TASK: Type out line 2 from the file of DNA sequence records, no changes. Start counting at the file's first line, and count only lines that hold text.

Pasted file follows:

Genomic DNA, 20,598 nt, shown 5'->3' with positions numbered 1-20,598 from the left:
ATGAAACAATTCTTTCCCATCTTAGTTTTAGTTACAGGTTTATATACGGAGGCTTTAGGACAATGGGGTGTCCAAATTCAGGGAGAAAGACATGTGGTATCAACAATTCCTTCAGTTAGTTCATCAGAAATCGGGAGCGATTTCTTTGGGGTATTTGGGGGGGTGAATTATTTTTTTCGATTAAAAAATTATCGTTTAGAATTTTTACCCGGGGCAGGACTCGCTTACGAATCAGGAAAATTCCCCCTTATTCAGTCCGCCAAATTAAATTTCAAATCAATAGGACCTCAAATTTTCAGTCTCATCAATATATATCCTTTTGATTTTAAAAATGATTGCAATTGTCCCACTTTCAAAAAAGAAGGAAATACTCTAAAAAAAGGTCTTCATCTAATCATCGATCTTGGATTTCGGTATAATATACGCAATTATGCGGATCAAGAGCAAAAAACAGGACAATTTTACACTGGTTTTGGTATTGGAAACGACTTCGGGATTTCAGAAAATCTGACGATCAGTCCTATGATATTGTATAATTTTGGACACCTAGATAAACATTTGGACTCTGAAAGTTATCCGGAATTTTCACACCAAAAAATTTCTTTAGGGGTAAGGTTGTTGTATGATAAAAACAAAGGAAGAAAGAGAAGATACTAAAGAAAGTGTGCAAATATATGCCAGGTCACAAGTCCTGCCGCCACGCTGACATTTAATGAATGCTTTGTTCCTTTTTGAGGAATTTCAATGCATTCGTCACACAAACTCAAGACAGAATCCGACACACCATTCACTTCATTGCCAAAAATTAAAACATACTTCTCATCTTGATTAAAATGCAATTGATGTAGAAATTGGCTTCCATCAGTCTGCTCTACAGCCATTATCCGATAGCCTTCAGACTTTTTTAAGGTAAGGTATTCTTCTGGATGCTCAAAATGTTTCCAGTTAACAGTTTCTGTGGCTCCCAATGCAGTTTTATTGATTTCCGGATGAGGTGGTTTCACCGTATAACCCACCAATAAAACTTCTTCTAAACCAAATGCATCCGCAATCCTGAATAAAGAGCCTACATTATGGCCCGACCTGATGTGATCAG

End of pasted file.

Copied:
ATGAAACAATTCTTTCCCATCTTAGTTTTAGTTACAGGTTTATATACGGAGGCTTTAGGACAATGGGGTGTCCAAATTCAGGGAGAAAGACATGTGGTATCAACAATTCCTTCAGTTAGTTCATCAGAAATCGGGAGCGATTTCTTTGGGGTATTTGGGGGGGTGAATTATTTTTTTCGATTAAAAAATTATCGTTTAGAATTTTTACCCGGGGCAGGACTCGCTTACGAATCAGGAAAATTCCCCCTTATTCAGTCCGCCAAATTAAATTTCAAATCAATAGGACCTCAAATTTTCAGTCTCATCAATATATATCCTTTTGATTTTAAAAATGATTGCAATTGTCCCACTTTCAAAAAAGAAGGAAATACTCTAAAAAAAGGTCTTCATCTAATCATCGATCTTGGATTTCGGTATAATATACGCAATTATGCGGATCAAGAGCAAAAAACAGGACAATTTTACACTGGTTTTGGTATTGGAAACGACTTCGGGATTTCAGAAAATCTGACGATCAGTCCTATGATATTGTATAATTTTGGACACCTAGATAAACATTTGGACTCTGAAAGTTATCCGGAATTTTCACACCAAAAAATTTCTTTAGGGGTAAGGTTGTTGTATGATAAAAACAAAGGAAGAAAGAGAAGATACTAAAGAAAGTGTGCAAATATATGCCAGGTCACAAGTCCTGCCGCCACGCTGACATTTAATGAATGCTTTGTTCCTTTTTGAGGAATTTCAATGCATTCGTCACACAAACTCAAGACAGAATCCGACACACCATTCACTTCATTGCCAAAAATTAAAACATACTTCTCATCTTGATTAAAATGCAATTGATGTAGAAATTGGCTTCCATCAGTCTGCTCTACAGCCATTATCCGATAGCCTTCAGACTTTTTTAAGGTAAGGTATTCTTCTGGATGCTCAAAATGTTTCCAGTTAACAGTTTCTGTGGCTCCCAATGCAGTTTTATTGATTTCCGGATGAGGTGGTTTCACCGTATAACCCACCAATAAAACTTCTTCTAAACCAAATGCATCCGCAATCCTGAATAAAGAGCCTACATTATGGCCCGACCTGATGTGATCAG